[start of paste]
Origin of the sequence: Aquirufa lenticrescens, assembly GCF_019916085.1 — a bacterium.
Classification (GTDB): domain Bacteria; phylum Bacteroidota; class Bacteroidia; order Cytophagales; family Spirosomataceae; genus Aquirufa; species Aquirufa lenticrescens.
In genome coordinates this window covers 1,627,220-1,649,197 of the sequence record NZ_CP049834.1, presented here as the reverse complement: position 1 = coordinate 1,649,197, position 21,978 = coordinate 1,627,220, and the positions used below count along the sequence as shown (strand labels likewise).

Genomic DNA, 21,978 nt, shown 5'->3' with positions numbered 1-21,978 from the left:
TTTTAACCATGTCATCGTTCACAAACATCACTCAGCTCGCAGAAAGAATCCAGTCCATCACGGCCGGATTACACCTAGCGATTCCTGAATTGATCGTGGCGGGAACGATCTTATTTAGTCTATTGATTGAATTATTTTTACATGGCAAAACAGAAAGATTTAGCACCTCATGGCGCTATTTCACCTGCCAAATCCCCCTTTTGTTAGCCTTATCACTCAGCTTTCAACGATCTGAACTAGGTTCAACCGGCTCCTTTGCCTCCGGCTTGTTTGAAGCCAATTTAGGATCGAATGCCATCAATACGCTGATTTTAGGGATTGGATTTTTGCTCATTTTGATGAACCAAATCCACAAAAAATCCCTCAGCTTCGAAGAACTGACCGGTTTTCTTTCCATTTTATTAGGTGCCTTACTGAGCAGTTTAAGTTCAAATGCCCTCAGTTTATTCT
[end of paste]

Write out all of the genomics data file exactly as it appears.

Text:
Origin of the sequence: Aquirufa lenticrescens, assembly GCF_019916085.1 — a bacterium.
Classification (GTDB): domain Bacteria; phylum Bacteroidota; class Bacteroidia; order Cytophagales; family Spirosomataceae; genus Aquirufa; species Aquirufa lenticrescens.
In genome coordinates this window covers 1,627,220-1,649,197 of the sequence record NZ_CP049834.1, presented here as the reverse complement: position 1 = coordinate 1,649,197, position 21,978 = coordinate 1,627,220, and the positions used below count along the sequence as shown (strand labels likewise).

Genomic DNA, 21,978 nt, shown 5'->3' with positions numbered 1-21,978 from the left:
TTTTAACCATGTCATCGTTCACAAACATCACTCAGCTCGCAGAAAGAATCCAGTCCATCACGGCCGGATTACACCTAGCGATTCCTGAATTGATCGTGGCGGGAACGATCTTATTTAGTCTATTGATTGAATTATTTTTACATGGCAAAACAGAAAGATTTAGCACCTCATGGCGCTATTTCACCTGCCAAATCCCCCTTTTGTTAGCCTTATCACTCAGCTTTCAACGATCTGAACTAGGTTCAACCGGCTCCTTTGCCTCCGGCTTGTTTGAAGCCAATTTAGGATCGAATGCCATCAATACGCTGATTTTAGGGATTGGATTTTTGCTCATTTTGATGAACCAAATCCACAAAAAATCCCTCAGCTTCGAAGAACTGACCGGTTTTCTTTCCATTTTATTAGGTGCCTTACTGAGCAGTTTAAGTTCAAATGCCCTCAGTTTATTCT